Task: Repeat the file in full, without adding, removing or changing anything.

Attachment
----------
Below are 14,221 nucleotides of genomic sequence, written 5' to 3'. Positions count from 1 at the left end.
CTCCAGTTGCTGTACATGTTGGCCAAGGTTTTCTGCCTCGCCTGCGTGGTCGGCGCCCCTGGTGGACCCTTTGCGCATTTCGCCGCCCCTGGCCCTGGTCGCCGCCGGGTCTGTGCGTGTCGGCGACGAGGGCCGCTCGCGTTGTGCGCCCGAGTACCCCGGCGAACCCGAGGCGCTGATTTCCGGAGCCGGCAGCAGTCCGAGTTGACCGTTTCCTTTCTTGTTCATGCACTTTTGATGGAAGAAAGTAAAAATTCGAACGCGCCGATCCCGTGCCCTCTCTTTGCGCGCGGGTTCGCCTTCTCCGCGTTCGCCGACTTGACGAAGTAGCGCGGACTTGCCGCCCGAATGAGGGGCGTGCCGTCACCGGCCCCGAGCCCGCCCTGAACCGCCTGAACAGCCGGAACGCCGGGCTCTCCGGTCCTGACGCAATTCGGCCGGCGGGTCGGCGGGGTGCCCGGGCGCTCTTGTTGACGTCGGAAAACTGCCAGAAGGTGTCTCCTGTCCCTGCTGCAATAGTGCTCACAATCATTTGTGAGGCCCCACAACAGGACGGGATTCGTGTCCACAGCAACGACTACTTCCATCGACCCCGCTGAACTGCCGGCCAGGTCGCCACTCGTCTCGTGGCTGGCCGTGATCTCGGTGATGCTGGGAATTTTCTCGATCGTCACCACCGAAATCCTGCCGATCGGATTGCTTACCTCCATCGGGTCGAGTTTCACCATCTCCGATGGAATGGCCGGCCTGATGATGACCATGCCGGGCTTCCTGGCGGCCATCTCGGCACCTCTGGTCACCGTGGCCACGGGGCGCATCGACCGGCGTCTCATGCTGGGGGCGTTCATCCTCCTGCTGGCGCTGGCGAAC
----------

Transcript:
Below are 14,221 nucleotides of genomic sequence, written 5' to 3'. Positions count from 1 at the left end.
CTCCAGTTGCTGTACATGTTGGCCAAGGTTTTCTGCCTCGCCTGCGTGGTCGGCGCCCCTGGTGGACCCTTTGCGCATTTCGCCGCCCCTGGCCCTGGTCGCCGCCGGGTCTGTGCGTGTCGGCGACGAGGGCCGCTCGCGTTGTGCGCCCGAGTACCCCGGCGAACCCGAGGCGCTGATTTCCGGAGCCGGCAGCAGTCCGAGTTGACCGTTTCCTTTCTTGTTCATGCACTTTTGATGGAAGAAAGTAAAAATTCGAACGCGCCGATCCCGTGCCCTCTCTTTGCGCGCGGGTTCGCCTTCTCCGCGTTCGCCGACTTGACGAAGTAGCGCGGACTTGCCGCCCGAATGAGGGGCGTGCCGTCACCGGCCCCGAGCCCGCCCTGAACCGCCTGAACAGCCGGAACGCCGGGCTCTCCGGTCCTGACGCAATTCGGCCGGCGGGTCGGCGGGGTGCCCGGGCGCTCTTGTTGACGTCGGAAAACTGCCAGAAGGTGTCTCCTGTCCCTGCTGCAATAGTGCTCACAATCATTTGTGAGGCCCCACAACAGGACGGGATTCGTGTCCACAGCAACGACTACTTCCATCGACCCCGCTGAACTGCCGGCCAGGTCGCCACTCGTCTCGTGGCTGGCCGTGATCTCGGTGATGCTGGGAATTTTCTCGATCGTCACCACCGAAATCCTGCCGATCGGATTGCTTACCTCCATCGGGTCGAGTTTCACCATCTCCGATGGAATGGCCGGCCTGATGATGACCATGCCGGGCTTCCTGGCGGCCATCTCGGCACCTCTGGTCACCGTGGCCACGGGGCGCATCGACCGGCGTCTCATGCTGGGGGCGTTCATCCTCCTGCTGGCGCTGGCGAAC